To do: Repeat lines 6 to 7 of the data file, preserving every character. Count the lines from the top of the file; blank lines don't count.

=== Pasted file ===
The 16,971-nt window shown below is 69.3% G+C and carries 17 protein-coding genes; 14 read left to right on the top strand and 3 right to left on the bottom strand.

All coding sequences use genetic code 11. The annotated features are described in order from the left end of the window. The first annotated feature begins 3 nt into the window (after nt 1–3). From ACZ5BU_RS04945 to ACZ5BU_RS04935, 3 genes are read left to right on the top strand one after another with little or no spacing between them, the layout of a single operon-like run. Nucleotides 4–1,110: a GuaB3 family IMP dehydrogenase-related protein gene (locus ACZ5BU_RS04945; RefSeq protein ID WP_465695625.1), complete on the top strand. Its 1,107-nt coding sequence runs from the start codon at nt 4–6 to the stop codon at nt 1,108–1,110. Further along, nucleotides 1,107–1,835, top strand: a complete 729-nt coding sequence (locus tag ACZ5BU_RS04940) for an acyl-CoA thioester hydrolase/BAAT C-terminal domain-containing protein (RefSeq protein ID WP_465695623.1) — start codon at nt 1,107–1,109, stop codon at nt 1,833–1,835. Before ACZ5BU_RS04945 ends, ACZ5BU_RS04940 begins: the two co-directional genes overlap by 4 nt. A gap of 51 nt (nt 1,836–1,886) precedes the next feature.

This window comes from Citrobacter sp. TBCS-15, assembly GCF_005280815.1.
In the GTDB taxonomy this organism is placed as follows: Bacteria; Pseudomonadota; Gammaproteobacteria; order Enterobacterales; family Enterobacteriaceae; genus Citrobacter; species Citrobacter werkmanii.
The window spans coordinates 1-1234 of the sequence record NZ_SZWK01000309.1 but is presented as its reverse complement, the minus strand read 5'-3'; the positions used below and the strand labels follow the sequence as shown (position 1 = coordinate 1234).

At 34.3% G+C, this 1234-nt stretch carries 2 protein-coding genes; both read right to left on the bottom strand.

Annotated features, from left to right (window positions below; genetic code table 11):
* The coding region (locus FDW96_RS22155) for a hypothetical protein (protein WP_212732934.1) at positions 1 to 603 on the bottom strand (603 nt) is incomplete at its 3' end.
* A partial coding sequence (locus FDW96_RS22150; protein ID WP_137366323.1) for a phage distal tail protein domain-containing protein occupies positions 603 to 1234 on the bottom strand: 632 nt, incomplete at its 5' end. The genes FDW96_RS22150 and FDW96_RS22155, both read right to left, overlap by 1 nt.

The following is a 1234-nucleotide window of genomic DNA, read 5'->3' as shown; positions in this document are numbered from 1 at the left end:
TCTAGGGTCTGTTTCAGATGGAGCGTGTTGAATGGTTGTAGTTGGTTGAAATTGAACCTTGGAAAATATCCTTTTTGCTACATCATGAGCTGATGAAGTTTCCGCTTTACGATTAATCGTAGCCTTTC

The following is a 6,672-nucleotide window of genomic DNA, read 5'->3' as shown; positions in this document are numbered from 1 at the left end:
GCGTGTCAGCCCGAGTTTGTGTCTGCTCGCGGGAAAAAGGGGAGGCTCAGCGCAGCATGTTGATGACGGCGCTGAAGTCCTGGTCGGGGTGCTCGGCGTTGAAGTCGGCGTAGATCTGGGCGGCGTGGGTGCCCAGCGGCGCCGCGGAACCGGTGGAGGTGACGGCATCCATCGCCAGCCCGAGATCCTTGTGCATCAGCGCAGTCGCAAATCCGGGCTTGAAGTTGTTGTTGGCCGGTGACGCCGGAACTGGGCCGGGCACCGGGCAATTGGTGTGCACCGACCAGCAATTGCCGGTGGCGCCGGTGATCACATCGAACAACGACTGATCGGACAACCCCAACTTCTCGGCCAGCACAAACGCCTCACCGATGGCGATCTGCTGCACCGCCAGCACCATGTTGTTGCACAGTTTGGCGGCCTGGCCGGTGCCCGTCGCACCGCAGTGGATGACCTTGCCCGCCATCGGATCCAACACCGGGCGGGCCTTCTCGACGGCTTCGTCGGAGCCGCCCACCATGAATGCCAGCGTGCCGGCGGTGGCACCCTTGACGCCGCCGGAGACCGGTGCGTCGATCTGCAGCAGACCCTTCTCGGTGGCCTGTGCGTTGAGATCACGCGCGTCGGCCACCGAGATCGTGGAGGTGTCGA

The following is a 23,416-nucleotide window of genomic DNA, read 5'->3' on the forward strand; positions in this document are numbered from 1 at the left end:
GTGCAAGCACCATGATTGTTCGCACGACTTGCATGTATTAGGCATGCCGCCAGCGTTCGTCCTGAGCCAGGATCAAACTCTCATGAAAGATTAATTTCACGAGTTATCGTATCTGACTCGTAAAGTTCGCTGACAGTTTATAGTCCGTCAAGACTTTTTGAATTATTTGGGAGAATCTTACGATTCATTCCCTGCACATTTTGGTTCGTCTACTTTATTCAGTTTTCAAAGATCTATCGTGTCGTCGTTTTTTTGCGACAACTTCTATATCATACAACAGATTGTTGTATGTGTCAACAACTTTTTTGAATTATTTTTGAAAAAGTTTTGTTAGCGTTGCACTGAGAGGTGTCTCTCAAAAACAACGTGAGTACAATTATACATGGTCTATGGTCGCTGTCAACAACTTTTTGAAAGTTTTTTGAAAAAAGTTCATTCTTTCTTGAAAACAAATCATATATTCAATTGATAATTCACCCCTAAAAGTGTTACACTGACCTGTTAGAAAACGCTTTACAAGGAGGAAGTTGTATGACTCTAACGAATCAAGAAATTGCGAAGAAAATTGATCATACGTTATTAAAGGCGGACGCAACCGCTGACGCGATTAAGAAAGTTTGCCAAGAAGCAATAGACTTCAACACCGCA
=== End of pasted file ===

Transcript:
At 34.3% G+C, this 1234-nt stretch carries 2 protein-coding genes; both read right to left on the bottom strand.

Annotated features, from left to right (window positions below; genetic code table 11):